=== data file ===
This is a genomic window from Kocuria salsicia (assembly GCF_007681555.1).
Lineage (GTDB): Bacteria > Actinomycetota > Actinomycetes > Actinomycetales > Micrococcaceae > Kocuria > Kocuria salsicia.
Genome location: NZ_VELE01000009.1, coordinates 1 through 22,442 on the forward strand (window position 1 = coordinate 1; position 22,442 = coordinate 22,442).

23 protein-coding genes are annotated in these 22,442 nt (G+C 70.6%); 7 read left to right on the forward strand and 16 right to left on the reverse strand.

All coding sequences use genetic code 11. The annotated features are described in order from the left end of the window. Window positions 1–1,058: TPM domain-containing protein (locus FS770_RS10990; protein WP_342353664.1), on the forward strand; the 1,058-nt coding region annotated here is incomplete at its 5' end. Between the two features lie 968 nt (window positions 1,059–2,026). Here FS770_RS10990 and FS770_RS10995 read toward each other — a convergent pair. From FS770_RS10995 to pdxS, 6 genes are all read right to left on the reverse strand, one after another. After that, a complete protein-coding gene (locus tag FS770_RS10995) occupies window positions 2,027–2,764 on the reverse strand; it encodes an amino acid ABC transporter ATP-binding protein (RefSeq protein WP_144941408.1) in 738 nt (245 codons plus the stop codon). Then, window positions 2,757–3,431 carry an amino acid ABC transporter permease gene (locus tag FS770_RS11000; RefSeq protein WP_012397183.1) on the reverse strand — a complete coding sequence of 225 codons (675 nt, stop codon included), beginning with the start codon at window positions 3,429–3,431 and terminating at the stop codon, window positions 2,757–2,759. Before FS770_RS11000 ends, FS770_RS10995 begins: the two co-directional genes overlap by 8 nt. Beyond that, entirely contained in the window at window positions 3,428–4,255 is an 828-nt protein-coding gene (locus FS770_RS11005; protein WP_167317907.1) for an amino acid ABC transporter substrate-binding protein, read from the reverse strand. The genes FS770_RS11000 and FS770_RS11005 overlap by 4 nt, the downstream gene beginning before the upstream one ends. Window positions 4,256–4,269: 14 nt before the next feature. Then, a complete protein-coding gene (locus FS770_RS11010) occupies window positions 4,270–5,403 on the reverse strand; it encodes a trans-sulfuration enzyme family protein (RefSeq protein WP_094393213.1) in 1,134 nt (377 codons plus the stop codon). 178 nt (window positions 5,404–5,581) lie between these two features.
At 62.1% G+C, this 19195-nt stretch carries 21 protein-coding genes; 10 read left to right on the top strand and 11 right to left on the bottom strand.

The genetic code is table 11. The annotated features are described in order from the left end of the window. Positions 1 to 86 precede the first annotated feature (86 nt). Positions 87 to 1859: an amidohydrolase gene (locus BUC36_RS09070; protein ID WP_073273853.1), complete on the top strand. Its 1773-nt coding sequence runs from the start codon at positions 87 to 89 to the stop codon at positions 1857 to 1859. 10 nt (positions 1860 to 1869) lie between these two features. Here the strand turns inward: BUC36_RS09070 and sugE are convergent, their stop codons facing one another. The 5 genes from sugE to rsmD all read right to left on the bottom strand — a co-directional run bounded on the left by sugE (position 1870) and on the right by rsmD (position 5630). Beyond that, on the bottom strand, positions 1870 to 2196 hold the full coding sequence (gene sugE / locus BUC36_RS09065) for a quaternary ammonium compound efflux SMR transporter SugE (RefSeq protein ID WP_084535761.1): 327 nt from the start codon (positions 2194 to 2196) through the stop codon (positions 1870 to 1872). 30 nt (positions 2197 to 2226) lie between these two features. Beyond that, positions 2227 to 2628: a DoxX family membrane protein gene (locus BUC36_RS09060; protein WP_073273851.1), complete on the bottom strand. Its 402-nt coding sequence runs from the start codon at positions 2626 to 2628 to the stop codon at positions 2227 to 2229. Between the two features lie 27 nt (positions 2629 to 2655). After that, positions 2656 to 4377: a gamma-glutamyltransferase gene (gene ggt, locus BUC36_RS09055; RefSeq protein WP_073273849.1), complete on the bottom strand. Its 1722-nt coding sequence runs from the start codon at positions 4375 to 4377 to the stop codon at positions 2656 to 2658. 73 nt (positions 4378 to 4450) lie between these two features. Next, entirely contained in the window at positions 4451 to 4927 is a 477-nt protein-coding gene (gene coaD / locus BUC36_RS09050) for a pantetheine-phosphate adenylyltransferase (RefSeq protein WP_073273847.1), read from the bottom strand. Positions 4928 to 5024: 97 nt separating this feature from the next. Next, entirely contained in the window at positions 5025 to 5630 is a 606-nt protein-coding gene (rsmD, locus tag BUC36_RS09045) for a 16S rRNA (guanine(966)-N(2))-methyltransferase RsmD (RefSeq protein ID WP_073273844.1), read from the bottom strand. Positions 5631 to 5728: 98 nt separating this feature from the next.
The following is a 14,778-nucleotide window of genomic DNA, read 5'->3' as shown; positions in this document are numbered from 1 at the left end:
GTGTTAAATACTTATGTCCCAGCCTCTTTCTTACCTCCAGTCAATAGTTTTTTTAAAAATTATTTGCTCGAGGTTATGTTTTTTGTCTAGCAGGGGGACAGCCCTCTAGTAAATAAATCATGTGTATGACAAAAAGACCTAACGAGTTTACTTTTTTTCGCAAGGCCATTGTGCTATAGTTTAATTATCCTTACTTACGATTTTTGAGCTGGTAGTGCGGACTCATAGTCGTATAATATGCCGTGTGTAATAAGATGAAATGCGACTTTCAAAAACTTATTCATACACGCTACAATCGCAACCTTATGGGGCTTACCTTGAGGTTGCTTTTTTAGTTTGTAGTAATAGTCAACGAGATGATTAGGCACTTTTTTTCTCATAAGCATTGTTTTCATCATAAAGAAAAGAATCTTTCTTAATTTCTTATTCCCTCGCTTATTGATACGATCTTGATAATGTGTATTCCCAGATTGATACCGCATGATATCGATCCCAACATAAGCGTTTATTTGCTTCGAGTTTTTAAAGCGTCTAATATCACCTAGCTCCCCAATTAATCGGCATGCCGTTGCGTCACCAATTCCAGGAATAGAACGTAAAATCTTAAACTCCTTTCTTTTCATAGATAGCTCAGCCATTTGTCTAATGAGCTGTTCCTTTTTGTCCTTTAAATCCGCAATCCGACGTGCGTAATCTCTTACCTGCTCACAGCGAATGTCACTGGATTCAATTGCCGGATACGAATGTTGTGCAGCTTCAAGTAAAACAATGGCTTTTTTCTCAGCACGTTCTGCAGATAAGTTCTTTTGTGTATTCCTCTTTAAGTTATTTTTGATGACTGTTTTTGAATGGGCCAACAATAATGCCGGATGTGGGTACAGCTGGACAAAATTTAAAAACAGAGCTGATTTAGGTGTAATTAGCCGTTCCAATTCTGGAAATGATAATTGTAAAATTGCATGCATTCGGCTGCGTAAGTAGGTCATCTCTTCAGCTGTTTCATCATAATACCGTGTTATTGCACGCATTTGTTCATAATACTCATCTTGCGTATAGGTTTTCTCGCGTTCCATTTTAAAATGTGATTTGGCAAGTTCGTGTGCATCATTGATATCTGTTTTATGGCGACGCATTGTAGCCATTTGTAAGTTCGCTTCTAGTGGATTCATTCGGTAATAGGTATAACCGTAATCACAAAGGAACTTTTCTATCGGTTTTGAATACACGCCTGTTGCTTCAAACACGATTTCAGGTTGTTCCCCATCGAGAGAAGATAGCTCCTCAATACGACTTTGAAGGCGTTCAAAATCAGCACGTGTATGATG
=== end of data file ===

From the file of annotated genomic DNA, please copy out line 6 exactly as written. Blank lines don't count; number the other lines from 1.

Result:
At 62.1% G+C, this 19195-nt stretch carries 21 protein-coding genes; 10 read left to right on the top strand and 11 right to left on the bottom strand.